Remove any mustard family weeds found near your cabbage plants to prevent cabbage and turnip aphids. Once hatched, these aphids lay their eggs in mustard weeds and fly into your cabbages.
Spray your cabbages with water when you see pests like aphids and flea beetles. A direct stream of water dislodges pests on contact.
Apply an insecticidal soap to the cabbage to kill off pests like flea beetles and aphids. Read the instructions on the soap bottle to successfully control these early-season insects.
Apply a biological control such as Bacillus thuringiensis (Bt) if you see white butterflies in your cabbage garden. Spray this bacterium on your cabbages every seven to 10 days, and the butterfly larvae will die after ingesting the solution.
About Root Maggots
The cabbage root maggot is a common pest that attacks the roots of many vegetable crops. In its adult stage, this maggot is a gray fly, similar in appearance to the housefly. It's less than 1/3 inch long and is white. Other types of root maggots include the onion maggot. Both maggots are common in the northern United States.
Prevention and Control
A floating row cover over your cabbage family crops can help prevent a root maggot infestation. Because the adult fly cannot get in to lay its eggs near your plants, they will be safe from the larval stage, the root maggot itself. If you place row cover in the spring and summer, you should be able to foil the root maggot, as the adult fly is not active in winter months. If you discover any maggots, pull affected plants and destroy them.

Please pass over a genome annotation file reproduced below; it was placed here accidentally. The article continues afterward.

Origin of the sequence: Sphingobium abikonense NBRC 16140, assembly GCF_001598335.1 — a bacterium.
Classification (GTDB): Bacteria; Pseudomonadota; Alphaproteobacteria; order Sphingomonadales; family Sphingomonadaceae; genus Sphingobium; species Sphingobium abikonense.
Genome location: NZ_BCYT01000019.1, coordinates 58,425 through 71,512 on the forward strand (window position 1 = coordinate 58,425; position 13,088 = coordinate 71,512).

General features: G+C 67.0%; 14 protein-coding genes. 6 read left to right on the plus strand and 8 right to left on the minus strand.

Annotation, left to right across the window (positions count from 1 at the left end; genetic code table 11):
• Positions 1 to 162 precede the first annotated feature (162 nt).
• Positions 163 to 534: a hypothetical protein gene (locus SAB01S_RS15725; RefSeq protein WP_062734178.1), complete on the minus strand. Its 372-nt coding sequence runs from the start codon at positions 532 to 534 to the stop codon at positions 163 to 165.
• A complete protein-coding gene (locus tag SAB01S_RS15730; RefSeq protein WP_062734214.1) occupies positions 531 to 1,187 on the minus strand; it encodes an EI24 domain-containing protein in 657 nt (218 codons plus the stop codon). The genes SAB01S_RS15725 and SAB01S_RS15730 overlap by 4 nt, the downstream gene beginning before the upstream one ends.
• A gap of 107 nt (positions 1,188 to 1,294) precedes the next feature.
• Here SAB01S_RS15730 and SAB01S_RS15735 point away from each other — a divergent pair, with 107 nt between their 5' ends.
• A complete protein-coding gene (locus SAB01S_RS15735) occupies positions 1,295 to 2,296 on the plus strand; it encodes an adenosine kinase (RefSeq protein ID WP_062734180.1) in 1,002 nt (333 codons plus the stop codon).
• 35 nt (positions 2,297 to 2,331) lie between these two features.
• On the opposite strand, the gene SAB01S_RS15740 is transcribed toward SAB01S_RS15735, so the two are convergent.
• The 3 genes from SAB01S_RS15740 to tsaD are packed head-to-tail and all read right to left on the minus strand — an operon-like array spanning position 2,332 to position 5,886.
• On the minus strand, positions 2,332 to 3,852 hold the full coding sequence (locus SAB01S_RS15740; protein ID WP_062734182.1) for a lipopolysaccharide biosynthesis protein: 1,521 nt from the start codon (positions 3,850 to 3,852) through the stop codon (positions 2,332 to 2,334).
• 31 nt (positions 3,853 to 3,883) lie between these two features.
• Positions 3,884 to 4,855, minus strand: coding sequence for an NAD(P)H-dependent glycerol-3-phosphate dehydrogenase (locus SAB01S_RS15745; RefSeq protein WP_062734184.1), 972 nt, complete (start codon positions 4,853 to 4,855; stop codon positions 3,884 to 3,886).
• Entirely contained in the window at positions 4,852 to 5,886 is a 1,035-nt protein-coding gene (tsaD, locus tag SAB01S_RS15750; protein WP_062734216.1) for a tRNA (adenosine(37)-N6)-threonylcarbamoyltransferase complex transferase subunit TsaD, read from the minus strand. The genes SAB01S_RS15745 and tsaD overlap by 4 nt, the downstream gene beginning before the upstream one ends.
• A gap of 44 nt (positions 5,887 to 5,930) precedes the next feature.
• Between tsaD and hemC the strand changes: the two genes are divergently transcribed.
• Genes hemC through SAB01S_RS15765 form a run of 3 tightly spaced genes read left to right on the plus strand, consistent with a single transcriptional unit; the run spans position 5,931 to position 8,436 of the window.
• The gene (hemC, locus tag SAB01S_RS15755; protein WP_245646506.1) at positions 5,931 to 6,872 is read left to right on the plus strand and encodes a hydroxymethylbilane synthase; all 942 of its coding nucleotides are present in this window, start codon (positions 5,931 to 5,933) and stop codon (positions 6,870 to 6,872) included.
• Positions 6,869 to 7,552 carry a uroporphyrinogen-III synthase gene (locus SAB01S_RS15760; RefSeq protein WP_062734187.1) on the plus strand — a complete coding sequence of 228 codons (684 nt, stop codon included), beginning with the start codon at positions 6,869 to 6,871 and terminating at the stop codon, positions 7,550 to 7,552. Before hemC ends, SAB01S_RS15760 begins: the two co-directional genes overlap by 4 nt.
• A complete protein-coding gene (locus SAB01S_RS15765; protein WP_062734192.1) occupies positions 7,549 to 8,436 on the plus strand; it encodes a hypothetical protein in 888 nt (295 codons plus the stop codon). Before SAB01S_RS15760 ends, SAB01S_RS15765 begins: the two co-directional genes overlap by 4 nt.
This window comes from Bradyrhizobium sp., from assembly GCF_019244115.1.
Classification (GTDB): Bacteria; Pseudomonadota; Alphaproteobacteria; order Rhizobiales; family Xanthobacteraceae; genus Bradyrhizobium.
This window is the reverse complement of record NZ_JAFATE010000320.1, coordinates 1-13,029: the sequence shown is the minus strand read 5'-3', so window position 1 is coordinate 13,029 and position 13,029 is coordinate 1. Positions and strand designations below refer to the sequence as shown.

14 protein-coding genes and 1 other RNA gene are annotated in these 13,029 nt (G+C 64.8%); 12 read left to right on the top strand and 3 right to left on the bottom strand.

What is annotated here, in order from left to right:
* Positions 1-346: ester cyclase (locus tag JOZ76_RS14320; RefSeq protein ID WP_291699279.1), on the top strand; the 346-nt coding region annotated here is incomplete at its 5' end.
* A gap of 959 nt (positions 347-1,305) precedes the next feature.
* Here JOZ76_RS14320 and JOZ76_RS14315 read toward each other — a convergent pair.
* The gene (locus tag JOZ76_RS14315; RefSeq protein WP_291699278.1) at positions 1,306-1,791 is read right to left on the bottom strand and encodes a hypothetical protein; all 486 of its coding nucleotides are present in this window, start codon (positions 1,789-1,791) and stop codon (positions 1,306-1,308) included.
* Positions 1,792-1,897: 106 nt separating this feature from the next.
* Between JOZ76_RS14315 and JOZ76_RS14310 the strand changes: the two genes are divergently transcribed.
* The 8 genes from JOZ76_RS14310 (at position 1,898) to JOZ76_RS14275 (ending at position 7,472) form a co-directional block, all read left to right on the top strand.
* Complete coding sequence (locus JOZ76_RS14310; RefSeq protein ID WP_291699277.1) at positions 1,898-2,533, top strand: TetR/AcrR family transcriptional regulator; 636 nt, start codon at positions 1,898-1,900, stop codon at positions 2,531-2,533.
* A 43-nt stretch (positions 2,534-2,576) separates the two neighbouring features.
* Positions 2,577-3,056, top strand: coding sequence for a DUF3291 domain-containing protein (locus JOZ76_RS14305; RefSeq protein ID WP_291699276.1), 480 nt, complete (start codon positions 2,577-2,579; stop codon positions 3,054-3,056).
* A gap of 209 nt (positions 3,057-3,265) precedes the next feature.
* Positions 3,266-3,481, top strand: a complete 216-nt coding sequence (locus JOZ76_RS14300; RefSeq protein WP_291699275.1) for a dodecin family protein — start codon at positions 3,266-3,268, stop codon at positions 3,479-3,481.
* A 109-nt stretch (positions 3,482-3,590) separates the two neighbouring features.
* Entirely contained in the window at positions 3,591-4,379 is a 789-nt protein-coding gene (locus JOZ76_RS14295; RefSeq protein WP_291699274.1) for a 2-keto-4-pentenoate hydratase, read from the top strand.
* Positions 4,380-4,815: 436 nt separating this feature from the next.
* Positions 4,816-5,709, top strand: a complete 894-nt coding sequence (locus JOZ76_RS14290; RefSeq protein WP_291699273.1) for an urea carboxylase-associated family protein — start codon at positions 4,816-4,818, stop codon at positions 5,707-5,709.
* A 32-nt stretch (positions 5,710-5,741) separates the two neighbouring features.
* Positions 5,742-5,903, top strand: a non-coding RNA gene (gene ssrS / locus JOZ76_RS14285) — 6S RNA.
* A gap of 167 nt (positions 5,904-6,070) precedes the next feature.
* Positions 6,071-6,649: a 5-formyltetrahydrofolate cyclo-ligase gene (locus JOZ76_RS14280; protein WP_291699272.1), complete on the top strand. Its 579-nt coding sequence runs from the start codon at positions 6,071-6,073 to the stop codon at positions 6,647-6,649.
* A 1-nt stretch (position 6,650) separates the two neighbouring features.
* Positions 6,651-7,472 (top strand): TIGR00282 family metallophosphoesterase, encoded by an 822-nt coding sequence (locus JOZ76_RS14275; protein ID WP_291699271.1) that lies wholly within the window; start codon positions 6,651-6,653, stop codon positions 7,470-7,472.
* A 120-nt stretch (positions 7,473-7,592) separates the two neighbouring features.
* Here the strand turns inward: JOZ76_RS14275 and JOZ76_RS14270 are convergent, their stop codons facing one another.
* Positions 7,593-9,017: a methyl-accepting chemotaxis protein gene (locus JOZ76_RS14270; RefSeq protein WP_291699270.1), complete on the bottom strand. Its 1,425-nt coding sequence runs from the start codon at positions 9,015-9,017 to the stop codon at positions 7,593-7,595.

The cabbage family is especially susceptible to root maggots; broccoli, Brussels sprouts, cabbage, cauliflower and kale are common victims of this pest.
The root maggot hatches at the base of plants and then tunnels into the plant, where it feeds and eventually kills the host plant.
Tiny nematodes can help control root maggots.
Tests are being conducted with a natural soil fungus as a control for root maggots. It won't hurt seedlings or good insects like ladybugs. Watch for news about its development in the near future.
Other Methods of Control
Keeping the garden clean around your cabbage family plants can help deter root maggots. Healthy, robust plants are less likely to be attacked.
Prepare the cabbage and vegetables of your slaw recipe as normal. Use heartier vegetables like carrots, peppers or celery because they will freeze better than more fragile, watery vegetables like cucumbers. Leave out any dressing, including mayonnaise or vinegar.
Add 2 cups of granulated sugar, 1 cup of vinegar and 1/2 cup of water to a large saucepan. Turn your stove to high and heat the mixture until it starts to boil. Let it boil for one minute so the sugar crystals completely dissolve.
Turn off your stove and let the mixture cool to room temperature. Add your cabbage and vegetables to a large airtight container.
Pour the sugar and vinegar mixture directly on top of the cabbage and vegetables. Stir the ingredients until the liquid evenly saturates the cabbage and vegetables.
Wait five minutes before handling the slaw mixture to allow the sugar and vinegar to soak into the vegetables and act as a preservative to keep the cabbage crisp. Secure the lid to the airtight container and add to the freezer.
Use the slaw within three months for the crispiest results. Remove the container from the freezer and store it in the refrigerator until it's thawed, approximately one hour. Stir gently to distribute any liquid and serve.